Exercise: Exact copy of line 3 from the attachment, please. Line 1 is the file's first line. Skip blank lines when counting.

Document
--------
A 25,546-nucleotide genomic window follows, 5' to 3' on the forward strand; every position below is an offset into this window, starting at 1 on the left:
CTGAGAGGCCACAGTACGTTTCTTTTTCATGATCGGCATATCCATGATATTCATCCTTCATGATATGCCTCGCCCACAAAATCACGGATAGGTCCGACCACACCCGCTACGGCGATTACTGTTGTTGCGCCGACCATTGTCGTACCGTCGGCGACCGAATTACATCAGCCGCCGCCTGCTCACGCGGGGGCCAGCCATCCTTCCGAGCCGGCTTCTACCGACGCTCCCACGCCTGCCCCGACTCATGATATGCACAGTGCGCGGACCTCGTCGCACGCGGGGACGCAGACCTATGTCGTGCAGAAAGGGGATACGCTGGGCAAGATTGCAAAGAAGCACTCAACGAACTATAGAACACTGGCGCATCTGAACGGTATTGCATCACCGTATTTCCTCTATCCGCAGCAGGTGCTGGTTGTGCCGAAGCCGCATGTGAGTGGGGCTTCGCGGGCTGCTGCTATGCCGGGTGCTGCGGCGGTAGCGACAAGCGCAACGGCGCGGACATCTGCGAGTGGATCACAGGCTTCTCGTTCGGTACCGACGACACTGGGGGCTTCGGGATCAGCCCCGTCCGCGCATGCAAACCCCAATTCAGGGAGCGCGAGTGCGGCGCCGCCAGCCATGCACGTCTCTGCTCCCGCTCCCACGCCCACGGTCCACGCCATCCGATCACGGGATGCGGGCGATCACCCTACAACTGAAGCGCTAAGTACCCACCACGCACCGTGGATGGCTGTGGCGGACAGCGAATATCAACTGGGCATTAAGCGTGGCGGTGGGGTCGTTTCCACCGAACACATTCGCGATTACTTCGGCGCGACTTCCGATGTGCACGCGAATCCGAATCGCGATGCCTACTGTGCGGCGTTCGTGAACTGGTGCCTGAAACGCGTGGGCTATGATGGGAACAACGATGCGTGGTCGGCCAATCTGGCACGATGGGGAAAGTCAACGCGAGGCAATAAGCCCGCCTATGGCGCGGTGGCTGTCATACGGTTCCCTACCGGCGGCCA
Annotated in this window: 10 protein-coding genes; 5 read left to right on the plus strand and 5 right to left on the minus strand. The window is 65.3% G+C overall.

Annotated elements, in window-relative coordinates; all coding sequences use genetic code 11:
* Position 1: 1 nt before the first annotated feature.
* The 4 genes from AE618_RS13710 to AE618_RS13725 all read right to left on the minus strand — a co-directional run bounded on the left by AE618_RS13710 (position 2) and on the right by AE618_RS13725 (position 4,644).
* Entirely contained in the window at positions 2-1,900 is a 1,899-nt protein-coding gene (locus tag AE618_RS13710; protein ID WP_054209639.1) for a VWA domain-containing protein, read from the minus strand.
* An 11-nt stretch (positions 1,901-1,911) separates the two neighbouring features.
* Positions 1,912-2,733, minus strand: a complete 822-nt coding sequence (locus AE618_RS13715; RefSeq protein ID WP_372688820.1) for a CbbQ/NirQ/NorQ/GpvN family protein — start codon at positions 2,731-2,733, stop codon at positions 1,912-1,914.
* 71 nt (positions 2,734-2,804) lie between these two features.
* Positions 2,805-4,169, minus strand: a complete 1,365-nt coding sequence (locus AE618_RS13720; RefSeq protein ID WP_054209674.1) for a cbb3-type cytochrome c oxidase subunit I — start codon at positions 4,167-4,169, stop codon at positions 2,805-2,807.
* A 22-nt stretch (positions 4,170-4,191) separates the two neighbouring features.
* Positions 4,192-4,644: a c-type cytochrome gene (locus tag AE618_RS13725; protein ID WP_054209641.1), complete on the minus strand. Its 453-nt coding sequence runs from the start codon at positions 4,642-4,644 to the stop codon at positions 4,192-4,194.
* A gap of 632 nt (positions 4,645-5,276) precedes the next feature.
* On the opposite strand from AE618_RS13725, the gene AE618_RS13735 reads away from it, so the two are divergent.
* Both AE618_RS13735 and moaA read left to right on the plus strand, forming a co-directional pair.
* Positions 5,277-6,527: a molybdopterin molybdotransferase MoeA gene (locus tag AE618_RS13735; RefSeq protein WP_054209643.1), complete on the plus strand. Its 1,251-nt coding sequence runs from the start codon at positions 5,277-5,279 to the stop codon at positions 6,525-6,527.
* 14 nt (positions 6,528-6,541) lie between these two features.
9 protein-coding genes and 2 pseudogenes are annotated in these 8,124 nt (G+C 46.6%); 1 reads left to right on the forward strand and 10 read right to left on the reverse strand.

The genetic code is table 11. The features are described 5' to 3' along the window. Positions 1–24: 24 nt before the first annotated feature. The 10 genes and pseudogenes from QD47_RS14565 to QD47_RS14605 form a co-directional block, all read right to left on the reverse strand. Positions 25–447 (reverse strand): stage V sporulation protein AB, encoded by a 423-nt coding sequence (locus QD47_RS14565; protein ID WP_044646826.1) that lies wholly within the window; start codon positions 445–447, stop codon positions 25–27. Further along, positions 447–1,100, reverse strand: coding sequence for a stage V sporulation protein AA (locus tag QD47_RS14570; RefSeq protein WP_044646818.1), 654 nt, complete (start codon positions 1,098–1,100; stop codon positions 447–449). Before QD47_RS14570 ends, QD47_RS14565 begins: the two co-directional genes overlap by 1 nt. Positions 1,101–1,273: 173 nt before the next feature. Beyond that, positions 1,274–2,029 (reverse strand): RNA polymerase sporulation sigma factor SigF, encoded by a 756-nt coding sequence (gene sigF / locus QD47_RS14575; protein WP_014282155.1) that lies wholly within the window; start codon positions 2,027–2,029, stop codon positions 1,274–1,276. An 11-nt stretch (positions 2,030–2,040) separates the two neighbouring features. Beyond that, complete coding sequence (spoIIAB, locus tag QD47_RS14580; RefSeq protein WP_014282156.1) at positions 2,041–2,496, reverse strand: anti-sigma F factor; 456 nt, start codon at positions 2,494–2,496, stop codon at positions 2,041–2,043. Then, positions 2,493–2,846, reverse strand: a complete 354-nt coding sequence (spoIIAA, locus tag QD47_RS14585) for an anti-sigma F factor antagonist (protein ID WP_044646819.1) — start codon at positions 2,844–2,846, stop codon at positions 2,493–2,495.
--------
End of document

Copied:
Annotated in this window: 10 protein-coding genes; 5 read left to right on the plus strand and 5 right to left on the minus strand. The window is 65.3% G+C overall.